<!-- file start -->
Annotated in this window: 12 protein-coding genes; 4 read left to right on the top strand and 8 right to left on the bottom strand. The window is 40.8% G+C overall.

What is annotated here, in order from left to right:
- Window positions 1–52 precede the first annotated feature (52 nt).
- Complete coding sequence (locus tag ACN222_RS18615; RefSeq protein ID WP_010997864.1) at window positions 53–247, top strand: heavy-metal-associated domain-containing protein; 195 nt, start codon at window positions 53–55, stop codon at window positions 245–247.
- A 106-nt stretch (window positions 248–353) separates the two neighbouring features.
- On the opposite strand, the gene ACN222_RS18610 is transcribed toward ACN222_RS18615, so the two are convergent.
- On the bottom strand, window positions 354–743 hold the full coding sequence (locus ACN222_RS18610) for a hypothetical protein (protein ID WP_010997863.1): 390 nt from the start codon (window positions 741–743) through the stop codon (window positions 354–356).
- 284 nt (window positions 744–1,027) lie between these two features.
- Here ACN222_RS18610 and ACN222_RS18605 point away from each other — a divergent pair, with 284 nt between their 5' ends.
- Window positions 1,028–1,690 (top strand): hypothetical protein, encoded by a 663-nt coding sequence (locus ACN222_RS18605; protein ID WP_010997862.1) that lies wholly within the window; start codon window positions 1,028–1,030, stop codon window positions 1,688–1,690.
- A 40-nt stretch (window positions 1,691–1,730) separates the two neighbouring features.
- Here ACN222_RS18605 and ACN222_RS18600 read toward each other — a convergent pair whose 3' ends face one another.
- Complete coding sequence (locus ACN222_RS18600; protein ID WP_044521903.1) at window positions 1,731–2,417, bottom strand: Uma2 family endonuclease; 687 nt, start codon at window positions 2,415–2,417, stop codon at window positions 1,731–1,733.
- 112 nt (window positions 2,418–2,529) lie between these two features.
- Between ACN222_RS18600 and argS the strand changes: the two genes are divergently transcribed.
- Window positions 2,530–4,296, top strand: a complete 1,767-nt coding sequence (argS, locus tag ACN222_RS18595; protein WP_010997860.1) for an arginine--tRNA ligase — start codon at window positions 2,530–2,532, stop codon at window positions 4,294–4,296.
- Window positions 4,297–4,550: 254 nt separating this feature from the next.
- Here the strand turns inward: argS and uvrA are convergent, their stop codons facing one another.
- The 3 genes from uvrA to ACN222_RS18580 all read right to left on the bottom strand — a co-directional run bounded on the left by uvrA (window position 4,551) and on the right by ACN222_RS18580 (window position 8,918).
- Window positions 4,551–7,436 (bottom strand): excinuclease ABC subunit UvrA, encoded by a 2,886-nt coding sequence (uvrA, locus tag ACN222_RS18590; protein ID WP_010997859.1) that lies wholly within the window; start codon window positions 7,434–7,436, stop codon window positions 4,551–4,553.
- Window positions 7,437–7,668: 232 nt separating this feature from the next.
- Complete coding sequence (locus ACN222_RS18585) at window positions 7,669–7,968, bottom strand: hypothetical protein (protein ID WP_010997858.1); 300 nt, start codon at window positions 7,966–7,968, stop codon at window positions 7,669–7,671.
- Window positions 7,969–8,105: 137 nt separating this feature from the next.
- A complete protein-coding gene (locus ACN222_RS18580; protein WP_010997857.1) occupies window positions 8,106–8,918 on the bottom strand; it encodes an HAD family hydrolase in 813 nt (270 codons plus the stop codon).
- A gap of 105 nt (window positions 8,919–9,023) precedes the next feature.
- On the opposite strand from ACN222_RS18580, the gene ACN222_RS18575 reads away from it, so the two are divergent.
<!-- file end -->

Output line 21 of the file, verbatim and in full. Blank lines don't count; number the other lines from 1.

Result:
- Window positions 7,437–7,668: 232 nt separating this feature from the next.